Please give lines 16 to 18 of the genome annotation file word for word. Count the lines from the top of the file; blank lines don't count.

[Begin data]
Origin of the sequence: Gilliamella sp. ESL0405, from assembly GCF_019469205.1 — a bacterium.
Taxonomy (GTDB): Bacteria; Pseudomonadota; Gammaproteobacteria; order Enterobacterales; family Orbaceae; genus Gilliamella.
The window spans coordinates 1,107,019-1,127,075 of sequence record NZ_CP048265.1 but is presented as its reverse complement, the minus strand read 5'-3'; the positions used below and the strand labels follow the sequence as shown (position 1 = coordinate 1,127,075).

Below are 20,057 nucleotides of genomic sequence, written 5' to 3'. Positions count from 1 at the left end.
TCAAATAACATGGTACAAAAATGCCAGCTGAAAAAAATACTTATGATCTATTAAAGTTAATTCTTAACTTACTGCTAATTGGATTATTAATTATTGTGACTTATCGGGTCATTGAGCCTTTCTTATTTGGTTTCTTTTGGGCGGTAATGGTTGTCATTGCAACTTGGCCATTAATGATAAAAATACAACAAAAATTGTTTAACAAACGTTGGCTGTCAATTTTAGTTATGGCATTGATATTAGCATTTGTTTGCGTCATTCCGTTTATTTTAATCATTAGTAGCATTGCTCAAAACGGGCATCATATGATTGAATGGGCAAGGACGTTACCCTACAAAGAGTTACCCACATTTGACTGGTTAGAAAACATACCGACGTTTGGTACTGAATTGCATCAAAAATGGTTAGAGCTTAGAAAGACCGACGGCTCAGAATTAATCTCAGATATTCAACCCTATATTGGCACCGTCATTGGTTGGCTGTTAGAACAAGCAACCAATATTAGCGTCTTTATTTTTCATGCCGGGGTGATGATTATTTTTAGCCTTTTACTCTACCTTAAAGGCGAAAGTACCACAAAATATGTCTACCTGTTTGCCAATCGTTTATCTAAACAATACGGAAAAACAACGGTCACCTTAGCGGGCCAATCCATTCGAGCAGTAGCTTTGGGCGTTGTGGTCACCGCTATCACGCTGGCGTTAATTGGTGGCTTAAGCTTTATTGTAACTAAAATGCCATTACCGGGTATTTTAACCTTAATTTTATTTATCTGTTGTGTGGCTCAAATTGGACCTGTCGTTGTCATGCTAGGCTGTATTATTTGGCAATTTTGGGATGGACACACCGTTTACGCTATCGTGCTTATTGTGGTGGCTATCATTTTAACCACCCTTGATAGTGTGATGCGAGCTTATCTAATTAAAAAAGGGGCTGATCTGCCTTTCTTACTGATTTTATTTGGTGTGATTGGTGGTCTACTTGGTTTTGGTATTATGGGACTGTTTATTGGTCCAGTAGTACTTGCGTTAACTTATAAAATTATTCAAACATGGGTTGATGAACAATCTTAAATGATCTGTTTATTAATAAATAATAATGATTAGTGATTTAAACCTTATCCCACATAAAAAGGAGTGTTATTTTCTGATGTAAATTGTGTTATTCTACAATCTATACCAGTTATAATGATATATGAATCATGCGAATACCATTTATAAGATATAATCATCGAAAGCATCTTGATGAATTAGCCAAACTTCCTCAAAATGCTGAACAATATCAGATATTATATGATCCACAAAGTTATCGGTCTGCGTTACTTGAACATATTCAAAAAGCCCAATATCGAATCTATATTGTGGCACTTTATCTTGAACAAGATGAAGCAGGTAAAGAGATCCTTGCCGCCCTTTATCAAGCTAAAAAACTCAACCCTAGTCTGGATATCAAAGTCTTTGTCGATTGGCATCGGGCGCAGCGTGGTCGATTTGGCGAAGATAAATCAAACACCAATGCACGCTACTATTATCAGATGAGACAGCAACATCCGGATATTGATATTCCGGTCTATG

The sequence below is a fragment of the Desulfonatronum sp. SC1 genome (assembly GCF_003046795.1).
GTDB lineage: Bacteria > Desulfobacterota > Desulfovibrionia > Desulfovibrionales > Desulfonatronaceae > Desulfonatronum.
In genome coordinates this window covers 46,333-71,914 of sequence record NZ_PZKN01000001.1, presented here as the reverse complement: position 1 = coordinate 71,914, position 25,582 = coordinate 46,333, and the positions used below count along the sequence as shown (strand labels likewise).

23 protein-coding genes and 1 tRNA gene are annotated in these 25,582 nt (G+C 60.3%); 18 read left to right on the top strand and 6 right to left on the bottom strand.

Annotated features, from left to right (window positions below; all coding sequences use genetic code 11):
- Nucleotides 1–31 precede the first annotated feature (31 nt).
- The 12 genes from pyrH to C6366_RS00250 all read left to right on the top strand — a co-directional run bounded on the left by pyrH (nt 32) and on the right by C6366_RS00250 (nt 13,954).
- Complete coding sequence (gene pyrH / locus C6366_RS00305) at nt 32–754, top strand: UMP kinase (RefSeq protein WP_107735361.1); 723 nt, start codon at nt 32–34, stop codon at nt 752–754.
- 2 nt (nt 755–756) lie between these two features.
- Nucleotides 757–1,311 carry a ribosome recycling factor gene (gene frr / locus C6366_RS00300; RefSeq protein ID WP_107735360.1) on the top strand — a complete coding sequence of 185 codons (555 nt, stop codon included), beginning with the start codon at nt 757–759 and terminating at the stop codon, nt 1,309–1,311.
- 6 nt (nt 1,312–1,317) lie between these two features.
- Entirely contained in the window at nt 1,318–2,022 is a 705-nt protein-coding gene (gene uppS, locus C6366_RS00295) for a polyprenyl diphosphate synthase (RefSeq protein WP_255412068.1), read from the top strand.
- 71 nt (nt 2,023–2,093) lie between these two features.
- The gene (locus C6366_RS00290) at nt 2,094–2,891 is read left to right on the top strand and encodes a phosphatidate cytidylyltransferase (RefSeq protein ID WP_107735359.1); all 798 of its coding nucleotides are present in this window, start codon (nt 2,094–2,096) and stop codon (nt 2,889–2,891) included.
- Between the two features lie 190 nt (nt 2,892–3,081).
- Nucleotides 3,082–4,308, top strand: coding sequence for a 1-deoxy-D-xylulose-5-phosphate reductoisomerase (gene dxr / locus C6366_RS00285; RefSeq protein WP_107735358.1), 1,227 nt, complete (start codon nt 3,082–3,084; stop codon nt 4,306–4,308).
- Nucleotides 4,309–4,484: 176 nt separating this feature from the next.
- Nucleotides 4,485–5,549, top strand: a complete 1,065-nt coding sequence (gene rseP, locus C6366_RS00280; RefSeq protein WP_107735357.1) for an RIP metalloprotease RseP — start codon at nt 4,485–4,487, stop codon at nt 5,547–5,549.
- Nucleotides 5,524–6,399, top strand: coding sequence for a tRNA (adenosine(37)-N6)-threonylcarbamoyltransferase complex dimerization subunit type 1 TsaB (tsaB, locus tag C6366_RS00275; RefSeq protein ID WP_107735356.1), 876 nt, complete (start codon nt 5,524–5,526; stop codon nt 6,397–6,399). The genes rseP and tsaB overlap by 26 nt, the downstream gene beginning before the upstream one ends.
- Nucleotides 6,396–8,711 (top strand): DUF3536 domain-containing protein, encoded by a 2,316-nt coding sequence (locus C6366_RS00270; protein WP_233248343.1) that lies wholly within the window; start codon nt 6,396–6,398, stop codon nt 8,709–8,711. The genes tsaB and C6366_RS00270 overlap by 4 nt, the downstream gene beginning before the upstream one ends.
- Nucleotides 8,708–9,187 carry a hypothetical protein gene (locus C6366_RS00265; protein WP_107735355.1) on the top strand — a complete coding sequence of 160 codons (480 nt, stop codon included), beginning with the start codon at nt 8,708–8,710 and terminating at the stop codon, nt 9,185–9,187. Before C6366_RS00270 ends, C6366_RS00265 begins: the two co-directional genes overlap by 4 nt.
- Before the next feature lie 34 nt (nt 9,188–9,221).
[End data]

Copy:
- 6 nt (nt 1,312–1,317) lie between these two features.
- Entirely contained in the window at nt 1,318–2,022 is a 705-nt protein-coding gene (gene uppS, locus C6366_RS00295) for a polyprenyl diphosphate synthase (RefSeq protein WP_255412068.1), read from the top strand.
- 71 nt (nt 2,023–2,093) lie between these two features.